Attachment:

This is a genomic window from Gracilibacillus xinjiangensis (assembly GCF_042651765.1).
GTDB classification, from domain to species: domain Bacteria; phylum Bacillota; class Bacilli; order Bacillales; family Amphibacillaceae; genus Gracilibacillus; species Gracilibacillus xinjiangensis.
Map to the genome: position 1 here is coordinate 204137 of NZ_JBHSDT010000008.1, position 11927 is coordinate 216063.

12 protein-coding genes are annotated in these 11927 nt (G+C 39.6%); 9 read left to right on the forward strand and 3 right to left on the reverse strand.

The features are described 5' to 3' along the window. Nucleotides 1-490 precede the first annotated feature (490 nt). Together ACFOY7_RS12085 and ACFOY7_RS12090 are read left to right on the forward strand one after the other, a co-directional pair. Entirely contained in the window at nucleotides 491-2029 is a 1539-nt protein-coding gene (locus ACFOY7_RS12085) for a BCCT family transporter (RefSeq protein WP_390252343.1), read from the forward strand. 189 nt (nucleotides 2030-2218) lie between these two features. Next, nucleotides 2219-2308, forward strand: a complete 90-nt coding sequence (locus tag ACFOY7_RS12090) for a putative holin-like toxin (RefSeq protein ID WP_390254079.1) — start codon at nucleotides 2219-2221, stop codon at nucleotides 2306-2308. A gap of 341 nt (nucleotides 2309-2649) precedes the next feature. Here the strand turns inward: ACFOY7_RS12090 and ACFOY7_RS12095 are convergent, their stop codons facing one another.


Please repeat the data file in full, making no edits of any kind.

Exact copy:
This is a genomic window from Gracilibacillus xinjiangensis (assembly GCF_042651765.1).
GTDB classification, from domain to species: domain Bacteria; phylum Bacillota; class Bacilli; order Bacillales; family Amphibacillaceae; genus Gracilibacillus; species Gracilibacillus xinjiangensis.
Map to the genome: position 1 here is coordinate 204137 of NZ_JBHSDT010000008.1, position 11927 is coordinate 216063.

12 protein-coding genes are annotated in these 11927 nt (G+C 39.6%); 9 read left to right on the forward strand and 3 right to left on the reverse strand.

The features are described 5' to 3' along the window. Nucleotides 1-490 precede the first annotated feature (490 nt). Together ACFOY7_RS12085 and ACFOY7_RS12090 are read left to right on the forward strand one after the other, a co-directional pair. Entirely contained in the window at nucleotides 491-2029 is a 1539-nt protein-coding gene (locus ACFOY7_RS12085) for a BCCT family transporter (RefSeq protein WP_390252343.1), read from the forward strand. 189 nt (nucleotides 2030-2218) lie between these two features. Next, nucleotides 2219-2308, forward strand: a complete 90-nt coding sequence (locus tag ACFOY7_RS12090) for a putative holin-like toxin (RefSeq protein ID WP_390254079.1) — start codon at nucleotides 2219-2221, stop codon at nucleotides 2306-2308. A gap of 341 nt (nucleotides 2309-2649) precedes the next feature. Here the strand turns inward: ACFOY7_RS12090 and ACFOY7_RS12095 are convergent, their stop codons facing one another.